Why My Submission Is Not Graded?

You need to create a submission and upload the source file(rather than the executable file) of your solution. Make sure that after uploading the file with your solution you press the blue “Submit” button at the bottom. After that, the grading starts, and the submission being graded is enclosed in an orange rectangle. After the testing is finished, the rectangle disappears, and the results of the testing of all problems are shown.

What Are the Possible Grading Outcomes?

There are only two outcomes: “pass” or “no pass.” To pass, your program must return a correct answer on all the test cases we prepared for you, and do so under the time and memory constraints specified in the problem statement. If your solution passes, you get the corresponding feedback “Good job!” and get a point for the problem. Your solution fails if it either crashes, returns an incorrect answer, works for too long, or uses too much memory for some test case. The feedback will contain the index of the first test case on which your solution failed and the total number of test cases in the system. The tests for the problem are numbered from 1 to the total number of test cases for the problem, and the program is always tested on all the tests in the order from the first test to the test with the largest number.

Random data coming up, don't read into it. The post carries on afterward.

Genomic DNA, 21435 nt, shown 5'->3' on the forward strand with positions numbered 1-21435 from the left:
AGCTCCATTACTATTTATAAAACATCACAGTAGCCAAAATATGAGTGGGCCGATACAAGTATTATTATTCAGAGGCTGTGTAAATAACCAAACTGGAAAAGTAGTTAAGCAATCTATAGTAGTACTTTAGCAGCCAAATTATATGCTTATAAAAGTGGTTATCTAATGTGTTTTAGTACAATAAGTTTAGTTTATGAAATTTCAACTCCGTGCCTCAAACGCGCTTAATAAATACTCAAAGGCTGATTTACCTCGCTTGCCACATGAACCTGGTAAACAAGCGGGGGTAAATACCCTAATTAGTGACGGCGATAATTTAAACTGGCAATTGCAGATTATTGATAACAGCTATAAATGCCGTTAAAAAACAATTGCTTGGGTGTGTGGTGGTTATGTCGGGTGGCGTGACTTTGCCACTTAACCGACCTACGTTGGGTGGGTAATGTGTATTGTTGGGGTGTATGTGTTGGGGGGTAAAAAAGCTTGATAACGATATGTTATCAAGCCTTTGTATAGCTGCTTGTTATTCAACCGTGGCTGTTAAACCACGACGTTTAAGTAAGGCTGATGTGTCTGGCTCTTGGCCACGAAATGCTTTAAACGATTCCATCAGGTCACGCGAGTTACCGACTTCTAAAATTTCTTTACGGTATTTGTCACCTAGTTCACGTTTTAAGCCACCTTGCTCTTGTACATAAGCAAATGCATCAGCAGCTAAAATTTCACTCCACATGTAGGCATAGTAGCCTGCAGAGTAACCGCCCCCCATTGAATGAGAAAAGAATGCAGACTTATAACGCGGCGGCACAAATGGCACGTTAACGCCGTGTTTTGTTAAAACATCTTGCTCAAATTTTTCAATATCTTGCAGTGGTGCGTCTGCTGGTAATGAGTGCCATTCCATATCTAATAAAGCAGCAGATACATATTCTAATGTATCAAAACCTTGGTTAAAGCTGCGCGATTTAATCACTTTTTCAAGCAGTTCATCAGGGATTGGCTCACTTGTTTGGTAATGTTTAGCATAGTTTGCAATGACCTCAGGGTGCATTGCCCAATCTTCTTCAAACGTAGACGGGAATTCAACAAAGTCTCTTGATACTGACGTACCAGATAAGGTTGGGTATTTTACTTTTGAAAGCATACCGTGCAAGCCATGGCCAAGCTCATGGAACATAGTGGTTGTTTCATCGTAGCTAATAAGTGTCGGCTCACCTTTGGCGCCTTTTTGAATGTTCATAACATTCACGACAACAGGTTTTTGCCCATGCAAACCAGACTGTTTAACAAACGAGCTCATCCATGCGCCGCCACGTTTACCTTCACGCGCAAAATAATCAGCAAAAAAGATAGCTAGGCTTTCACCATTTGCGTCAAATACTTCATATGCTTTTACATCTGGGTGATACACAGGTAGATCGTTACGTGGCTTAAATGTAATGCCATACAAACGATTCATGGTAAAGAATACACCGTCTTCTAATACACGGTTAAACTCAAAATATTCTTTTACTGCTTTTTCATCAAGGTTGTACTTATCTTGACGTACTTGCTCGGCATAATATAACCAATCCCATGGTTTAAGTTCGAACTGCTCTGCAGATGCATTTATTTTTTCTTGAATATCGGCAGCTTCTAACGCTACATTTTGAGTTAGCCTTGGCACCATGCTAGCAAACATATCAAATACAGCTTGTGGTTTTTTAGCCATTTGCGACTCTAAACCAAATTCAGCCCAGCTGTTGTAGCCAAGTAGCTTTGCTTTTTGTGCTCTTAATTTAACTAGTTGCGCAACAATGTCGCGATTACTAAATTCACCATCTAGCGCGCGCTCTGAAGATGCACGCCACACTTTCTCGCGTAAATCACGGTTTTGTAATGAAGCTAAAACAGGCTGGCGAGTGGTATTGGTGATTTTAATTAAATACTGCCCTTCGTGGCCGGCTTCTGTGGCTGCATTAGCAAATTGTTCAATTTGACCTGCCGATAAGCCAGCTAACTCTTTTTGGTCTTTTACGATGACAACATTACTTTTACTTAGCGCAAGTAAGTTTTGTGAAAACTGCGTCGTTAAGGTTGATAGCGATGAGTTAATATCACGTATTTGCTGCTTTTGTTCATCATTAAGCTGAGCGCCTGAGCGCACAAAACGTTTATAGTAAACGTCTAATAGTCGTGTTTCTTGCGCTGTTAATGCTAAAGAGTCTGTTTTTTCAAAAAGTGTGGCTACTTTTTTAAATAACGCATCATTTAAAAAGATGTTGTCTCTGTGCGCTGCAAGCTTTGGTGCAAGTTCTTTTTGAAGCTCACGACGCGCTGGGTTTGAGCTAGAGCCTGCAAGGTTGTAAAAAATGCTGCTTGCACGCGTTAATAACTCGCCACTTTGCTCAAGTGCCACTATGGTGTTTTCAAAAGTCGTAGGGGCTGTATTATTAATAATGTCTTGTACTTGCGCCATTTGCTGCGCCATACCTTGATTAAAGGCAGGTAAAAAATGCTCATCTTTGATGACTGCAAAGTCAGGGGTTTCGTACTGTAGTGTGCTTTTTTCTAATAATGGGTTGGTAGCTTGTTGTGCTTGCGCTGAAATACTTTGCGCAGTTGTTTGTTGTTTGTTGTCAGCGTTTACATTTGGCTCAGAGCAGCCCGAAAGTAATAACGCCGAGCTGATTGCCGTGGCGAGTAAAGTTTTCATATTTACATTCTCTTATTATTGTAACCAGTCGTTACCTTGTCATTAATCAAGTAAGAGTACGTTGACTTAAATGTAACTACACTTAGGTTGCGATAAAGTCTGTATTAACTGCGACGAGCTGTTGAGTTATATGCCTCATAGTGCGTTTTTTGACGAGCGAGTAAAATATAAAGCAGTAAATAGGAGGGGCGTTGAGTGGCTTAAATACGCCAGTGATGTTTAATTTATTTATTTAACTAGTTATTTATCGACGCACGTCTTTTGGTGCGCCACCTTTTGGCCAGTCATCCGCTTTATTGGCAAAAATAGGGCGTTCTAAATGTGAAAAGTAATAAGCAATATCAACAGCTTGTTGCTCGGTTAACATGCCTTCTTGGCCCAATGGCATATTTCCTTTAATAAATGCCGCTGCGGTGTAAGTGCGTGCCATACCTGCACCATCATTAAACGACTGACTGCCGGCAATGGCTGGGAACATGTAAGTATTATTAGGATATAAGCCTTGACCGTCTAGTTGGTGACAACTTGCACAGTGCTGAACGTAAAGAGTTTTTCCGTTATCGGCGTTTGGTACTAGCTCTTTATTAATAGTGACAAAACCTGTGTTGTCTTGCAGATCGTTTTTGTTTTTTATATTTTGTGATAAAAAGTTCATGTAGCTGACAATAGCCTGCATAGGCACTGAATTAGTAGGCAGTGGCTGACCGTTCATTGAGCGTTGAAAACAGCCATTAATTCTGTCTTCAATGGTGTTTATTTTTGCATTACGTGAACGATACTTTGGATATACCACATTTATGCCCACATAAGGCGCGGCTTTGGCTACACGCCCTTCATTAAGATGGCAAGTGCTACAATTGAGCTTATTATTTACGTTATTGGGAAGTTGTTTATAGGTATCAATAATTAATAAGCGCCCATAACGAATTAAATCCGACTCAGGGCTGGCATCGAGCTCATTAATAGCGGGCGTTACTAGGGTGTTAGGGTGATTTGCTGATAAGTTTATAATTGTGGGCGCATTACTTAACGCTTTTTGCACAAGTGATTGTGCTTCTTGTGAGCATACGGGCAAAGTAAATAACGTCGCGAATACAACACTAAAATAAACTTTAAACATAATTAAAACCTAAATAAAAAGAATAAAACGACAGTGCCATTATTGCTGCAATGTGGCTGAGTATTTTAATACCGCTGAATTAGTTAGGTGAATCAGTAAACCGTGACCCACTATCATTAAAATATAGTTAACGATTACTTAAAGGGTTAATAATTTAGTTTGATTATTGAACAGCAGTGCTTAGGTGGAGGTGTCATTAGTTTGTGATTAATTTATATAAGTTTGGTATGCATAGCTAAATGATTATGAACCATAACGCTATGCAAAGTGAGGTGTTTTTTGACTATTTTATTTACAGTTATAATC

Here are the possible outcomes:

  • Good job! Hurrah! Your solution passed, and you get a point!

  • Wrong answer. Your solution outputs incorrect answer for some test case. Check that you consider all the cases correctly, avoid integer overflow, output the required white spaces, output the floating point numbers with the required precision, don’t output anything in addition to what you are asked to output in the output specification of the problem statement.

  • Time limit exceeded. Your solution worked longer than the allowed time limit for some test case. Check again the running time of your implementation. Test your program locally on the test of max-imum size specified in the problem statement and check how long it works. Check that your program doesn’t wait for some input from the user which makes it to wait forever.

  • Memory limit exceeded. Your solution used more than the allowed memory limit for some test case. Estimate the amount of memory that your program is going to use in the worst case and check that it does not exceed the memory limit. Check that your data structures fit into the memory limit. Check that you don’t create large arrays or lists or vectors consisting of empty arrays or empty strings, since those in some cases still eat up memory. Test your program locally on the tests of maximum size specified in the problem statement and look at its memory consumption in the system.

  • Cannot check answer. Perhaps the output format is wrong. This happens when you output something different than expected. For example, when you are required to output either “Yes” or “No”, but instead output 1 or 0. Or your program has empty output. Or your program outputs not only the correct answer, but also some additional information (please follow the exact output format specified in the problem statement). Maybe your program doesn’t output anything, because it crashes.